His first game as project leader was 1995's "Full Throttle," which went on to sell a million copies in five years. When developing the graphic adventure game, Schafer studied screenwriting to learn how to structure a story in multiple acts. He employed those same techniques in 1998's "Grim Fandango," which he has said was “very heavily inspired by film noir." The adventure game would be his last project at LucasArts.

Double Fine Productions

After departing LucasArts, Schafer founded video game development company Double Fine Productions in July 2000. He's said he named his new studio, located in San Francisco’s South of Market district, after a sign on the Golden Gate Bridge that once read, "Slow to 45 mph – Double Fine Zone." On his company's website, he further explained the decision: "I ingeniously selected the name Double Fine so that when people drove over the bridge they would see the name "Double Fine" and think, not just that we had purchased ad space on what must be the most expensive billboard in California, but that we owned the city and all of San Francisco had been declared to be a "Double Fine Zone."

Double Fine released its award-winning first title, "Psychonauts," in 2005 and was able to publish versions, not just for computers, but also for Xbox and Playstation 2 — something Schafer hadn't been able to do in the past. The studio's next big undertaking was 2009's action-adventure real-time strategy game "Brütal Legend." Actor Jack Black starred in its cinematic opening as a record store customer in an actual film clip shot in Los Angeles.

Following the big-budget "Brütal Legend," Double Fine has switched gears to smaller games, including 2010's "Costume Quest," 2011's "Stacking," and 2012's "Kinect Party." The company has also since released several crowdfunded titles including 2014's "Broken Age."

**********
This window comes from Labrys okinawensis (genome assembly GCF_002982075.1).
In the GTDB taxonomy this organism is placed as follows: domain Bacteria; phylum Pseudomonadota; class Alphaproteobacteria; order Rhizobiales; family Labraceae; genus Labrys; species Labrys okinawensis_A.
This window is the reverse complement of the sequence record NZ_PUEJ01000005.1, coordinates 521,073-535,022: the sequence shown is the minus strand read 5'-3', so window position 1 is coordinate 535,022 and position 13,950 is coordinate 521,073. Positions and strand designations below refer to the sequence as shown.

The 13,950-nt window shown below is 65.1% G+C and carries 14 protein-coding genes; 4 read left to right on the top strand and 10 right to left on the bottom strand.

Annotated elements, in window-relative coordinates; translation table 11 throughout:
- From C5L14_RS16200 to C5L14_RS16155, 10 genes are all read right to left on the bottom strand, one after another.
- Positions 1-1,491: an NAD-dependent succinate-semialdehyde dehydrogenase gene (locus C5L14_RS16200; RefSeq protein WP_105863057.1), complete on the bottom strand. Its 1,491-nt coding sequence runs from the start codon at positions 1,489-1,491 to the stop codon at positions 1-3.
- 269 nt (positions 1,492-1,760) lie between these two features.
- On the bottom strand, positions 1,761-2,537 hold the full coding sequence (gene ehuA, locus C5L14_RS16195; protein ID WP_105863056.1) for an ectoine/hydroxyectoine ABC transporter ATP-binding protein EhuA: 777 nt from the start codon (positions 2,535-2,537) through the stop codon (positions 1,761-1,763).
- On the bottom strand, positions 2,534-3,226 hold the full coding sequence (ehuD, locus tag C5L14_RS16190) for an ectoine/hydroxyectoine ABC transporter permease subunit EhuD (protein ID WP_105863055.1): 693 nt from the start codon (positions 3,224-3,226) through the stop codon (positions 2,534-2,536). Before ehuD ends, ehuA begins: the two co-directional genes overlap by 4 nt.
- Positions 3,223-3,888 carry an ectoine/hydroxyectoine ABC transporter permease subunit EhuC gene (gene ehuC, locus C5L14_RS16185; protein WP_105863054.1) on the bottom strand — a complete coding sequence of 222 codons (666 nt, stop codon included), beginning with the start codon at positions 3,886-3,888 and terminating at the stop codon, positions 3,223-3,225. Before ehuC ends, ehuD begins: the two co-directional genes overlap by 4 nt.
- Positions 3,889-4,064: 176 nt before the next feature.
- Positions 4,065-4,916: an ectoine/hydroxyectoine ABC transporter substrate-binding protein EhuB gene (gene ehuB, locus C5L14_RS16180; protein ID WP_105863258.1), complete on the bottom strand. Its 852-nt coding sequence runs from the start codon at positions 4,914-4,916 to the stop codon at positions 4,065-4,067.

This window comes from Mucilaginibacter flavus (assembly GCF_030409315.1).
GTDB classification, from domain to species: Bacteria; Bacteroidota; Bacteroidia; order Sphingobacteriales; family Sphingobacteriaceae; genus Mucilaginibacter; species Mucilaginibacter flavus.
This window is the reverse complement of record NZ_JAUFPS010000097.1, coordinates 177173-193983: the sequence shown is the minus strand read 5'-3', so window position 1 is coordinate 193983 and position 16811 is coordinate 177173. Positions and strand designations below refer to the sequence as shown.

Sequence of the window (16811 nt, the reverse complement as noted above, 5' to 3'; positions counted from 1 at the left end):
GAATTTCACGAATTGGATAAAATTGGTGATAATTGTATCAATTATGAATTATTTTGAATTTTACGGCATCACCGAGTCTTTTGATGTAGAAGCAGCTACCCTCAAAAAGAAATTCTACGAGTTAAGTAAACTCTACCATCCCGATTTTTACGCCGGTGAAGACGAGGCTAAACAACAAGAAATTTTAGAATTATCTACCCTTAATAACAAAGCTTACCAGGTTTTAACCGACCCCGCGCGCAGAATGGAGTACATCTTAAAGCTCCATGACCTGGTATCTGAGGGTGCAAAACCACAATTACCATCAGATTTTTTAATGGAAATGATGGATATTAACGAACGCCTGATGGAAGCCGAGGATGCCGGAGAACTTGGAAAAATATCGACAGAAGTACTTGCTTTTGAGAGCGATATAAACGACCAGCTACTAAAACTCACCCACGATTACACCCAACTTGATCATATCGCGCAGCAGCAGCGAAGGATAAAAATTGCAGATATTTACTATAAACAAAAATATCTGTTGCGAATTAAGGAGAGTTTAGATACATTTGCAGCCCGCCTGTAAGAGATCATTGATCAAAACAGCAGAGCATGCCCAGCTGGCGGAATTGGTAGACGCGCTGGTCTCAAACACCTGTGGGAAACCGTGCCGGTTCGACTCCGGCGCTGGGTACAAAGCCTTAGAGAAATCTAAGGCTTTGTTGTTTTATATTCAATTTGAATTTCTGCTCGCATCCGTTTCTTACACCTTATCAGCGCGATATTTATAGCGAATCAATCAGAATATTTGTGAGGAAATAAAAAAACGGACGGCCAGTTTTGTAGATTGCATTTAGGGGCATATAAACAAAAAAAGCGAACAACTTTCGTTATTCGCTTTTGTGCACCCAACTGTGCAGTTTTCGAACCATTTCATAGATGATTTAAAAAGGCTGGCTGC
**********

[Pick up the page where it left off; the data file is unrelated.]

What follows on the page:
Double Fine created the Double Fine Presents umbrella under which small independent developers have been able publish their games since 2014.

As of 2018, another crowdfunded title, "Psychonauts 2," is in development and has amassed more than $3.8 million in pre-orders and pledges on community game publishing website Fig.

Awards and Honors

"Psychonauts" won the Game Critics Award for Best Original Game at the E3 trade show of 2002. At the 2006 Game Developers Choice Awards, Schafer also won a Best Writing award for "Psychonauts" as well as the prize for Best New Studio. The same year, he also received a BAFTA video game Best Screenplay award for "Psychonauts."

Schafer received the Lifetime Achievement Award at the Game Developers Choice Awards in 2018. He was also given a BAFTA Fellowship as "a true pioneer of game design, who has pushed the boundaries of the medium through his extraordinary talents" at 2018's British Academy Games Awards.


Schafer lives in San Francisco with his artist and illustrator wife Rachael and their young daughter, who he's credited with inspiring his creativity. "She likes to play little choose-your-own-adventure games when we go out to restaurants," he told The Guardian. "While we’re waiting for our food to come, I’ll take her on imaginary dungeon crawls: I’ll say, 'Okay, you’re in a cave, and in one direction you can hear a growling noise and in another you can hear dripping water – where do you go?' She got really into them and wanted to do them for me – and hers were so much more creative than mine. Mine are all dungeons and dragons and ghosts, but in hers anything could happen!"